• Cycle of Revenge: One of the questions asked of civilians is if they would want the British V-Bomber force to destroy an equal number of Russian cities if Britain was attacked. Juxtaposed with shots of the nuked city of Rochester are the responses from the civilians who all express a wish to retaliate. Some do express misgivings about retaliating but still say they'd want a retaliation because there would be no other option.
  • Deadpan Snarker: The statements from the "American nuclear strategist" (possibly an Expy of Herman Kahn or Henry Kissinger) come across as this, especially his stated belief that both sides of the conflict in World War III could stop just shy of complete destruction and go into a recovery/armistice phase, during which time World Wars 4-8 could be planned out. Hard not to hear the sarcasm in that last bit.
  • Deliberately Monochrome: Justified, because British television didn't get colour until 1967.
  • Downer Ending: The final segment of the film takes place at Christmas. It doesn't make the scene any less depressing.
  • Dumb Struck: The survivors of the attack. The film describes them as having intense lethargy and inertia, and the children don't want to grow up to be anything. Even the soldiers can't bring themselves to speak above mumbling.
  • Eye Scream: Thankfully any actual injuries to the eyes are not shown. That doesn't stop the narration from describing them however.
  • Failed Future Forecast: Perhaps one of the few examples where this was thankfully played straight. The film predicts that, due to the worldwide proliferation of nuclear arms, the events it depicts could likely occur by 1980.
  • Failure Is the Only Option: One of the purposes of the film, aside from realistically portraying a nuclear attack, is to show how unrealistic the preparations of the British Government were in regards to coping with the aftermath, and would most likely fail even if no missiles were fired.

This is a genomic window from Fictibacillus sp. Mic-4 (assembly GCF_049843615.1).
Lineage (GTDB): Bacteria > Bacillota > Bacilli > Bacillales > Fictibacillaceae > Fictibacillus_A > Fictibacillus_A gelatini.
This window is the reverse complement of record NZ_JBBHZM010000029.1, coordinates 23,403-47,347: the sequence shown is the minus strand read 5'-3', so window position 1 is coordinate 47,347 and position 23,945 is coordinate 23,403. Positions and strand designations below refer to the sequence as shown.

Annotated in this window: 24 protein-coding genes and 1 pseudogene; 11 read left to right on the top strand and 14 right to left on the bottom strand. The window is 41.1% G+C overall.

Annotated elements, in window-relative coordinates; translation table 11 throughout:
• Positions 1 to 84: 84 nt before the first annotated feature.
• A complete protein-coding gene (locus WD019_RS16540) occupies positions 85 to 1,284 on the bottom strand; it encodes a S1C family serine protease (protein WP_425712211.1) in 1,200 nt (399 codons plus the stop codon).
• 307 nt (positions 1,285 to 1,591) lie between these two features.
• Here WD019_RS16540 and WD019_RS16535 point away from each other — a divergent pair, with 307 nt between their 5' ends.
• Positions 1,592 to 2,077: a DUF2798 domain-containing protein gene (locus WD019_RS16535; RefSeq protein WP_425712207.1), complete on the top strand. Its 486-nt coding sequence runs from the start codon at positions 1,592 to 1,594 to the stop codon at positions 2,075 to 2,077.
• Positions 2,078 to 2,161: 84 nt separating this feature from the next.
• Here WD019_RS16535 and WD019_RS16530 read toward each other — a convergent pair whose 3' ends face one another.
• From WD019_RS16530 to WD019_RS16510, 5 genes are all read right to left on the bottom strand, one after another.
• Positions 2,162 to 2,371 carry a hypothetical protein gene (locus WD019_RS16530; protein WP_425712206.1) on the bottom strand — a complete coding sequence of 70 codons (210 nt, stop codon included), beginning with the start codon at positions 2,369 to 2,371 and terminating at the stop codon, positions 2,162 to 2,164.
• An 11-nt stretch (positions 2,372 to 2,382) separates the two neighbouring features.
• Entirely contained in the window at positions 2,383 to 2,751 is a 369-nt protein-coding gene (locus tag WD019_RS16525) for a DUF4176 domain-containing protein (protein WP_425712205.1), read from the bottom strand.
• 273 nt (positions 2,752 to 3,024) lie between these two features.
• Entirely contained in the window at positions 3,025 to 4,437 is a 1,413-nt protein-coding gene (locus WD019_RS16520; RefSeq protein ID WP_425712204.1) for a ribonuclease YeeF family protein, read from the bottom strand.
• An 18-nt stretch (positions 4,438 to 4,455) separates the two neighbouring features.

• Fate Worse than Death: One of the title cards for the post attack segment outright states "Would the survivors envy the dead?"
  • From Bad to Worse: Things deteriorate significantly as the film goes on. An American soldier points this out in the segment where NATO battles Soviet troops.
    American Soldier: If things don't get better soon, then all these weapons (short range rockets) will be slamming away nuclear warheads! And then God help us all!
  • Hell Is That Noise (In-Universe): A nuclear blast wave is described as resembling "the sound of an enormous door, slamming in the depths of Hell".
  • Just Before the End: The film begins two days prior to the nuclear attack.
  • Like You Would Really Do It (In-Universe): The rioting in Berlin is juxtaposed with interviews of civilians who are convinced there will not be a war. Even the "experts" interviewed consider nuclear war an unlikely scenario:
    American Nuclear Strategist: In the next world war, I believe that both sides could stop before the ultimate destruction of cities so that both sides could retire for a period of ten years or so of post-attack recuperation, in which World Wars IV to VIII could be prepared.